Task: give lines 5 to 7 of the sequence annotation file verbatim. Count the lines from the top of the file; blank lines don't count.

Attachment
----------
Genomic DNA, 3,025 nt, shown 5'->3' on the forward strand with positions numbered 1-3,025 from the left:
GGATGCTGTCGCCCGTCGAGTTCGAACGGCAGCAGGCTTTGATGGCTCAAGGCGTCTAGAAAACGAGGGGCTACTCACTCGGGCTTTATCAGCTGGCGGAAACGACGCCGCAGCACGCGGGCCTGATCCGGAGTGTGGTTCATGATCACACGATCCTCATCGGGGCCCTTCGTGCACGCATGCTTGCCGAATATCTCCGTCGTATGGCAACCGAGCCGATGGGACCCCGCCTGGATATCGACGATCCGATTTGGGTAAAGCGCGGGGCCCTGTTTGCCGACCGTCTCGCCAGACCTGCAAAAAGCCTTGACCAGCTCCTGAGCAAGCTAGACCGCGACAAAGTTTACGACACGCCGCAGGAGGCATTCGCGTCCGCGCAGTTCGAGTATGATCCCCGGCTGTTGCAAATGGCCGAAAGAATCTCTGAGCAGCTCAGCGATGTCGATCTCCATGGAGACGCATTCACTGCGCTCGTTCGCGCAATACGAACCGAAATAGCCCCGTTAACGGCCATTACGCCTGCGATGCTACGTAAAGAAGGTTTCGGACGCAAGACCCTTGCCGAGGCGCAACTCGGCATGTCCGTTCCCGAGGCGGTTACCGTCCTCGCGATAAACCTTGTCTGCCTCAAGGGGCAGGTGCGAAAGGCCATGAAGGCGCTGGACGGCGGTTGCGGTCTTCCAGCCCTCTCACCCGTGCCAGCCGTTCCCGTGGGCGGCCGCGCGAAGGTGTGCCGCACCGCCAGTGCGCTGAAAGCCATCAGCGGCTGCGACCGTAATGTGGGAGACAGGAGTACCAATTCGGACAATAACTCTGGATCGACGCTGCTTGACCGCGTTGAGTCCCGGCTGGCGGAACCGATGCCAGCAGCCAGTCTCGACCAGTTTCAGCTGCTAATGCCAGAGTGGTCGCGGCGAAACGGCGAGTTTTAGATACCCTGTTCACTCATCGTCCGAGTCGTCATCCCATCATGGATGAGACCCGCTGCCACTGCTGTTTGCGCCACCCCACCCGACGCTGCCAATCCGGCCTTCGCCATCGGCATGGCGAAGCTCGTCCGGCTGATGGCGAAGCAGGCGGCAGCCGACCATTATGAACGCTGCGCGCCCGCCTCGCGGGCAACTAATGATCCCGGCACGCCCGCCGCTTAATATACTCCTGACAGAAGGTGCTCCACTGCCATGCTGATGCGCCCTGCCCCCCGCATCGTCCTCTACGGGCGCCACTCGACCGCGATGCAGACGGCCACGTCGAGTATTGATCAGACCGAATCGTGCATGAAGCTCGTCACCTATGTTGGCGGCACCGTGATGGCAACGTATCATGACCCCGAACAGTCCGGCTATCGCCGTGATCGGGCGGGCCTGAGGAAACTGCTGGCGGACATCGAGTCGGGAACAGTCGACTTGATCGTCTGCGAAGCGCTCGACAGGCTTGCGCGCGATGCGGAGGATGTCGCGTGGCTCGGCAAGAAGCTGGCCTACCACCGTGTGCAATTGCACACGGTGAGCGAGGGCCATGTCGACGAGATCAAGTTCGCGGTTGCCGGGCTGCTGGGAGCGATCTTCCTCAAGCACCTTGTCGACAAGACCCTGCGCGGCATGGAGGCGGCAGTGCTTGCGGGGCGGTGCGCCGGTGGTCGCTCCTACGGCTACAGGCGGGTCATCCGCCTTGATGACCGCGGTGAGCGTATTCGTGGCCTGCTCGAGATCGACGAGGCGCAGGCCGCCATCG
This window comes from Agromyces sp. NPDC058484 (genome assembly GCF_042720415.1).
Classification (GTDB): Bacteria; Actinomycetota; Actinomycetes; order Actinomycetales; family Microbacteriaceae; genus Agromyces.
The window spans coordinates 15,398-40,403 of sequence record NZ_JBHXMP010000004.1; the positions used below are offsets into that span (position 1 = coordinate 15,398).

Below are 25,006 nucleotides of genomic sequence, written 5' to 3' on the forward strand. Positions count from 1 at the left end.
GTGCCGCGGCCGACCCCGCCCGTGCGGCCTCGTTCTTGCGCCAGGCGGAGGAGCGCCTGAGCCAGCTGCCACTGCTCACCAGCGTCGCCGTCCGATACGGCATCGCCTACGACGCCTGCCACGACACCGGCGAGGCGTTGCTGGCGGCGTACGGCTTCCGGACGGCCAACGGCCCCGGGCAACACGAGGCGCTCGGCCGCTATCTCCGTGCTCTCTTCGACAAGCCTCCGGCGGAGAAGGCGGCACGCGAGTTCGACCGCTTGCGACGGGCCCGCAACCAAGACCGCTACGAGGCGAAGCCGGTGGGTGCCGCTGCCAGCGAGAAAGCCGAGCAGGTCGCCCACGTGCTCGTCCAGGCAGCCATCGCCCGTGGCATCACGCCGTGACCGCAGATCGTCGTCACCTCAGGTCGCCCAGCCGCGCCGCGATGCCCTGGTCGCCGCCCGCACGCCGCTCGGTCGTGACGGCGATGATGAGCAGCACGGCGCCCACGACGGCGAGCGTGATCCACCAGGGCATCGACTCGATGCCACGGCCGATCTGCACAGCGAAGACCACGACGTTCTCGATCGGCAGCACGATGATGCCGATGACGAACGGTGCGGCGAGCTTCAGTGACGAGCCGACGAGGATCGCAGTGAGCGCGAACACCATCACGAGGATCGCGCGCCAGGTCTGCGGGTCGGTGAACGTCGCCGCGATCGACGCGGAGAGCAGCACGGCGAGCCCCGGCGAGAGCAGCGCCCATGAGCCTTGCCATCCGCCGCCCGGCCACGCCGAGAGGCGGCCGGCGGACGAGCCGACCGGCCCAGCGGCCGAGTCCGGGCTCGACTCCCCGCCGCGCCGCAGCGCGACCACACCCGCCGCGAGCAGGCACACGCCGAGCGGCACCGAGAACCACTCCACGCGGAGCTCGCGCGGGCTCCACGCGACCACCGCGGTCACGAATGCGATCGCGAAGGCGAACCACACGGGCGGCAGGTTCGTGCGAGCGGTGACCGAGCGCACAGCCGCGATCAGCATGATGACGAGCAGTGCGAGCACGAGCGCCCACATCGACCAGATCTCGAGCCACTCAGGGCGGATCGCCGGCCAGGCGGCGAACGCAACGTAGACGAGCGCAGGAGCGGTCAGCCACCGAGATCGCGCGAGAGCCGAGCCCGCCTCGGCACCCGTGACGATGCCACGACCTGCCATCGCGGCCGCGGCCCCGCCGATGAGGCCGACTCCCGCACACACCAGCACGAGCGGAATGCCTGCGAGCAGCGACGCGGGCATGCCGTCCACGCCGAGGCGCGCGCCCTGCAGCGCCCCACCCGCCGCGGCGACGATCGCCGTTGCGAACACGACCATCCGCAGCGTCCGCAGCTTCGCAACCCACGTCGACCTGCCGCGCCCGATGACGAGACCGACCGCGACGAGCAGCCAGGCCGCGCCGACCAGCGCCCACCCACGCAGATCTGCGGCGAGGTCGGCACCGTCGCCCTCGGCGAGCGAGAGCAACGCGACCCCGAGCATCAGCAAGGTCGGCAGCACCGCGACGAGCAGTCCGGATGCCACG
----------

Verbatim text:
The window spans coordinates 15,398-40,403 of sequence record NZ_JBHXMP010000004.1; the positions used below are offsets into that span (position 1 = coordinate 15,398).

Below are 25,006 nucleotides of genomic sequence, written 5' to 3' on the forward strand. Positions count from 1 at the left end.
GTGCCGCGGCCGACCCCGCCCGTGCGGCCTCGTTCTTGCGCCAGGCGGAGGAGCGCCTGAGCCAGCTGCCACTGCTCACCAGCGTCGCCGTCCGATACGGCATCGCCTACGACGCCTGCCACGACACCGGCGAGGCGTTGCTGGCGGCGTACGGCTTCCGGACGGCCAACGGCCCCGGGCAACACGAGGCGCTCGGCCGCTATCTCCGTGCTCTCTTCGACAAGCCTCCGGCGGAGAAGGCGGCACGCGAGTTCGACCGCTTGCGACGGGCCCGCAACCAAGACCGCTACGAGGCGAAGCCGGTGGGTGCCGCTGCCAGCGAGAAAGCCGAGCAGGTCGCCCACGTGCTCGTCCAGGCAGCCATCGCCCGTGGCATCACGCCGTGACCGCAGATCGTCGTCACCTCAGGTCGCCCAGCCGCGCCGCGATGCCCTGGTCGCCGCCCGCACGCCGCTCGGTCGTGACGGCGATGATGAGCAGCACGGCGCCCACGACGGCGAGCGTGATCCACCAGGGCATCGACTCGATGCCACGGCCGATCTGCACAGCGAAGACCACGACGTTCTCGATCGGCAGCACGATGATGCCGATGACGAACGGTGCGGCGAGCTTCAGTGACGAGCCGACGAGGATCGCAGTGAGCGCGAACACCATCACGAGGATCGCGCGCCAGGTCTGCGGGTCGGTGAACGTCGCCGCGATCGACGCGGAGAGCAGCACGGCGAGCCCCGGCGAGAGCAGCGCCCATGAGCCTTGCCATCCGCCGCCCGGCCACGCCGAGAGGCGGCCGGCGGACGAGCCGACCGGCCCAGCGGCCGAGTCCGGGCTCGACTCCCCGCCGCGCCGCAGCGCGACCACACCCGCCGCGAGCAGGCACACGCCGAGCGGCACCGAGAACCACTCCACGCGGAGCTCGCGCGGGCTCCACGCGACCACCGCGGTCACGAATGCGATCGCGAAGGCGAACCACACGGGCGGCAGGTTCGTGCGAGCGGTGACCGAGCGCACAGCCGCGATCAGCATGATGACGAGCAGTGCGAGCACGAGCGCCCACATCGACCAGATCTCGAGCCACTCAGGGCGGATCGCCGGCCAGGCGGCGAACGCAACGTAGACGAGCGCAGGAGCGGTCAGCCACCGAGATCGCGCGAGAGCCGAGCCCGCCTCGGCACCCGTGACGATGCCACGACCTGCCATCGCGGCCGCGGCCCCGCCGATGAGGCCGACTCCCGCACACACCAGCACGAGCGGAATGCCTGCGAGCAGCGACGCGGGCATGCCGTCCACGCCGAGGCGCGCGCCCTGCAGCGCCCCACCCGCCGCGGCGACGATCGCCGTTGCGAACACGACCATCCGCAGCGTCCGCAGCTTCGCAACCCACGTCGACCTGCCGCGCCCGATGACGAGACCGACCGCGACGAGCAGCCAGGCCGCGCCGACCAGCGCCCACCCACGCAGATCTGCGGCGAGGTCGGCACCGTCGCCCTCGGCGAGCGAGAGCAACGCGACCCCGAGCATCAGCAAGGTCGGCAGCACCGCGACGAGCAGTCCGGATGCCACG